Blackhawk Mountain P1K
Section Point P300
R 2

Thu, Jul 27, 2017

With: Steve Sywyk
Eric Smith

Story Photos / Slideshow Map GPX Profile


For the first outing of our week in the Telluride area, we headed to Bolsam Pass and Blackhawk Mountain overlooking the small town of Rico, the Dolores River and SR145. I had tried to drive up the 7mi dirt road a few days earlier but had turned back when conditions grew muddy and a bit tenuous. Even in dry conditions I would not have gotten more than a few miles as we found the road grows suddenly rough after it crosses to the north side of Barlow Creek. Eric's Subaru was challenged by the conditions but it made it to the TH admirably. Much of the day's hiking would be along a southern section of the Colorado Trail, a 486mi route between Denver and Durango that spends most of its time above 10,000ft. The trail is open to foot, equestrian and bike traffic and appears to be quite popular, even if our out-of-the-way trailhead is not. I had gotten the idea for this particular outing from John Kirk who had posted on LoJ an impressive GPX track detailing a circuit that included another six peaks in the area, including Hermosa Peak which, like Blackhawk Mtn, is a P1K. There was no chance that I would get the others to either join me for such an extended outing or wait for me do them solo, but I figured anything I managed beyond Blackhawk would be considered a bonus. Blackhawk alone would be about 12mi and 3,000ft of gain in and out on the Colorado Trail.

We started out around 9:15a which was only concerning because of forecasted afternoon thunderstorms. The previous two days started off overcast and no such storms developed until much later in the day so I wasn't worried initially, but with mostly blue skies at the start we were setting ourselves up for some wet conditions later. With the exception of Leroy, we all luckily carried the rain gear that would prove handy. Hermosa Peak looms large at the start from our trailhead, presenting a scree-filled North Slope topped by a cliff band on the uppermost ridgelines. The trail follows around the north and west side of the peak through the upper edge of forest. As always, Leroy enjoyed the outing tremendously, running ahead of us, chasing after pikas and marmots he had no chance of catching and no skills to root out, taking in all the smells of the forests and meadows we passed through. He would easily put in three times the mileage of his companions and barely looked tired, even after exerting himself on his cross-country forays up and down the steepest slopes. For their part, Steve and Eric did not quite know the extent of the outing I had planned. I think I underestimated the mileage to something like 5mi and only after we started did it dawn on them that this was one-way. When, after more than an hour of hiking I pointed out our first view of Blackhawk to the south, it still seemed quite far away. The good news was that the trail did most of the work, even going over a high pass between Blackhawk and nearby R1 to make the cross-country work relatively short. On the negative side, the sky began to grow crowded with developing dark clouds in many directions even before the first hour had passed.

It took us two and quarter hours to reach the highpoint of the trail at the aforementioned pass where we found a trail junction with a sign pointing right, up a use trail towards our summit. This trail was useful for about half the remaining distance before it curved left and was buried under a sloping snowfield. The cross-country was not difficult though the terrain was somewhat steep. Steve fell behind as Eric, Leroy and I kept up a good pace for the top. Eric eventually relented too, so Leroy and I raced the last 100ft to the summit, Leroy easily beating me. The views were open in all directions and it was a little disconerting to see rain falling in other areas around us though there was no lightning - yet. Eric wanted to get down after an over-so-brief stay and was the first one to leave. Steve and I showed the usual CA ignorance and lingered longer, though we didn't stay much longer.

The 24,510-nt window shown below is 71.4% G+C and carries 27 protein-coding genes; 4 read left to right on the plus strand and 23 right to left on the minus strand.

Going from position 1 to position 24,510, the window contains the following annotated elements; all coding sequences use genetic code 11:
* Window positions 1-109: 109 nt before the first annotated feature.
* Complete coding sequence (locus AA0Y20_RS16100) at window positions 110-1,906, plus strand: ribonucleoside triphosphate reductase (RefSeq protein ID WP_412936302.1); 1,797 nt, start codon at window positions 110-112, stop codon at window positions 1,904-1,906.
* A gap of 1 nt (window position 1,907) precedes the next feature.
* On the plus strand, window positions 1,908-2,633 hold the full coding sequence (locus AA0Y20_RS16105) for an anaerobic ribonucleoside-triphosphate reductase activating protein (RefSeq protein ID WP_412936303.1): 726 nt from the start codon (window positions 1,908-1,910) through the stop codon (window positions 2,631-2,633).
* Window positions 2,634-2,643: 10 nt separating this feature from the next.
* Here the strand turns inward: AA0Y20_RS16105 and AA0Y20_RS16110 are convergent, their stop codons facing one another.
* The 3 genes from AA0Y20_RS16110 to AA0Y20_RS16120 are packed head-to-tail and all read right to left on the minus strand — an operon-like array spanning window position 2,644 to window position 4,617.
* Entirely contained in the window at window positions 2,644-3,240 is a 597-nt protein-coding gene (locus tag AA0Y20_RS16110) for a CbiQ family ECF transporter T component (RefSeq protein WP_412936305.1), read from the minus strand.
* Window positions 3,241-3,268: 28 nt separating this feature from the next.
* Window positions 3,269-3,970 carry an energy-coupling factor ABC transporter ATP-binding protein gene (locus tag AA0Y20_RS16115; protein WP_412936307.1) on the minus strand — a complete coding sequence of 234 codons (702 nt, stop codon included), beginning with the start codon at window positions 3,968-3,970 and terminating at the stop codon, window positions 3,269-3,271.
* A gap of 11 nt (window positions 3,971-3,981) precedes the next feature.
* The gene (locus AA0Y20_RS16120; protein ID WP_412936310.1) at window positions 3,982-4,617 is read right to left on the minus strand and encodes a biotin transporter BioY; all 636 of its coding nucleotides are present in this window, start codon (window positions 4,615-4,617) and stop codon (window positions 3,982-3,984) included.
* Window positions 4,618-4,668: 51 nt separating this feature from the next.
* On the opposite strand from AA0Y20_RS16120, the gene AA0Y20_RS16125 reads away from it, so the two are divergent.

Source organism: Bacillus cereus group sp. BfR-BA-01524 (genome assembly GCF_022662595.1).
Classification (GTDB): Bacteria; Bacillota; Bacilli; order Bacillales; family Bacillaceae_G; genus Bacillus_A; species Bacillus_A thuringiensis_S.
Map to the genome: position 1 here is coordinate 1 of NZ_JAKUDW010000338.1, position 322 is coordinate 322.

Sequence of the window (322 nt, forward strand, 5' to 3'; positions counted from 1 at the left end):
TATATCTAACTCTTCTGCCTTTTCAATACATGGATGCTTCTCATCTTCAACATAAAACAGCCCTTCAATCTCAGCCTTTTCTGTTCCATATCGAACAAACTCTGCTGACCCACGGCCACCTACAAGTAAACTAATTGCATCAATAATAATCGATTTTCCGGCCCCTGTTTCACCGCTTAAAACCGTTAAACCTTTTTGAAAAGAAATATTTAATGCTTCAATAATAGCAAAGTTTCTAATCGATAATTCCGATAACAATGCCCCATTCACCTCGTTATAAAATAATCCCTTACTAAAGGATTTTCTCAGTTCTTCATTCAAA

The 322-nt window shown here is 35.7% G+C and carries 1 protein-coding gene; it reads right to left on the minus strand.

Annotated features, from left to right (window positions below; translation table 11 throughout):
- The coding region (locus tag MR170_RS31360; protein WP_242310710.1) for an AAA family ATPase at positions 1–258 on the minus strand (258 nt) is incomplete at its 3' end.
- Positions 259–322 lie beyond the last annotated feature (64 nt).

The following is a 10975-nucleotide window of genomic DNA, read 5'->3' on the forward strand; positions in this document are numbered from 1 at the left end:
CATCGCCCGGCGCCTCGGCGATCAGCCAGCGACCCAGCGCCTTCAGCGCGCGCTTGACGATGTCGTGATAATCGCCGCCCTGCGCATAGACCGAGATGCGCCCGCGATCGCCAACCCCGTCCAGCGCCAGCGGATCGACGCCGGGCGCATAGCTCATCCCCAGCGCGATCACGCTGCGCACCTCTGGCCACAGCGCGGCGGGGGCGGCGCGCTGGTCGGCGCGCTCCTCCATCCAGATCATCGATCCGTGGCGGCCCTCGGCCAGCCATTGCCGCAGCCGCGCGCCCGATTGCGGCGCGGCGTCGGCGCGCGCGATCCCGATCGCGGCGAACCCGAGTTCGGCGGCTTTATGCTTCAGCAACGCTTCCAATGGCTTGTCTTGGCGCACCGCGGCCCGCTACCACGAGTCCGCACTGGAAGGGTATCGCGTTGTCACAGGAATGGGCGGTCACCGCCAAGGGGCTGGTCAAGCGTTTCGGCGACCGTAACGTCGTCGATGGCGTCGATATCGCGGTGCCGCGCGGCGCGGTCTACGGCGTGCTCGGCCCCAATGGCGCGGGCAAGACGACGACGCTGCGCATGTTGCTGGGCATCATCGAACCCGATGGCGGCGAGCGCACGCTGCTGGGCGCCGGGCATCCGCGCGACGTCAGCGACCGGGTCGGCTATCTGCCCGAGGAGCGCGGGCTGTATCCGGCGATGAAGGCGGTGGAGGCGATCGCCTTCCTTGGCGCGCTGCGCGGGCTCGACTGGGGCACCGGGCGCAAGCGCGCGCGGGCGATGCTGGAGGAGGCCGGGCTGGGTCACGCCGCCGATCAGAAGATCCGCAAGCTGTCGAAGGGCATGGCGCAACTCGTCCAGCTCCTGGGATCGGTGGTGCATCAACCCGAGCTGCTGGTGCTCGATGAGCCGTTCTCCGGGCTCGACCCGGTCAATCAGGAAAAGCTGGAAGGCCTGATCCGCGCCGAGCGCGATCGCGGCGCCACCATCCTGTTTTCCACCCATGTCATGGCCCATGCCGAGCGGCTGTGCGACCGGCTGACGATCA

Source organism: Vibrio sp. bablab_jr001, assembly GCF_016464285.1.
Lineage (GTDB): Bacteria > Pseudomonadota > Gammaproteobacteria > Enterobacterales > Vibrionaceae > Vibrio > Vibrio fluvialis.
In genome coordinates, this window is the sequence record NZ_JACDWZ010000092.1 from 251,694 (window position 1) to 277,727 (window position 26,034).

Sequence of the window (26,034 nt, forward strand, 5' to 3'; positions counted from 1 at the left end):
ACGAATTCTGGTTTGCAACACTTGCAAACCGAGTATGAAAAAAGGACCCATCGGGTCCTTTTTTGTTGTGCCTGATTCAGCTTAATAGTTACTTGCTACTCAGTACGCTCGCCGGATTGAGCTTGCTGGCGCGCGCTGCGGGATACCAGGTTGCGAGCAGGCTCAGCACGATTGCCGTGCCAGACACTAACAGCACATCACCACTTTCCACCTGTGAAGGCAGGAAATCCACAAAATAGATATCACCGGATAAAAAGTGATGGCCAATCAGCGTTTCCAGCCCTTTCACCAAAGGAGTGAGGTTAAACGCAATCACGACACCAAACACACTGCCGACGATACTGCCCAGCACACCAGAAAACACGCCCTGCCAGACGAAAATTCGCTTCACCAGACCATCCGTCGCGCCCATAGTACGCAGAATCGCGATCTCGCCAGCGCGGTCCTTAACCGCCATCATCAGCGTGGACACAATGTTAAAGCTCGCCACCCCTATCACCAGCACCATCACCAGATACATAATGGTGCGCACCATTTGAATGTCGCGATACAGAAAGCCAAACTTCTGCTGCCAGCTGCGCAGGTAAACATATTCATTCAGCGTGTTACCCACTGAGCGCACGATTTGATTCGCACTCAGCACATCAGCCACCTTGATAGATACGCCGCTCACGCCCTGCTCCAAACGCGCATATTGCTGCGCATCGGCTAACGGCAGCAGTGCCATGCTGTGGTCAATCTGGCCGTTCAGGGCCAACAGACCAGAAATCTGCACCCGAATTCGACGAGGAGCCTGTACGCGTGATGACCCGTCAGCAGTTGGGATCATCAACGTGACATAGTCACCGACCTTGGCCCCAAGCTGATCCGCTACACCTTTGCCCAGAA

We were halfway back along the Colorado Trail when I decided to leave the others to climb a few nearby bonus summits. Section Point was the closest and easiest, taking all of about 10min from the trail. In dropping north off the summit I actually was ahead of the others who followed the trail and its more indirect switchbacks. I passed them going the opposite direction as I headed to R2 for the second bonus. This one was about 1/3mi off the trail to the west and took a bit longer. Up until this time the rain had held off nicely, but that was about to come to an end. Just as I was reaching the grassy summit of R2, the skies let loose with a loud crack of lightning followed by swiftly increasing precipitation. I dug into my pack for rain jacket and pants, getting momentarily hung up as one of the side zippers on my pants got stuck. It would take me most of the remaining hike back to the TH to catch up with the others, all the while the rain (and sometimes hail) was coming down with a fury the likes of which I've seen only a few times. Even with all our rain gear, it was impossible to stay dry in such a tempest. Leroy seemed to enjoy the rain the least. Eric said Leroy'd never seen such a downpour and kept looking at Eric as if to say, "WTF is THIS?!!" The rain let up as we reached the car but the damage was done. Leroy got the princely treatment with a dry blanket to go with his leopard-skin bedding in the back of the Outback. I think I would have liked one too...


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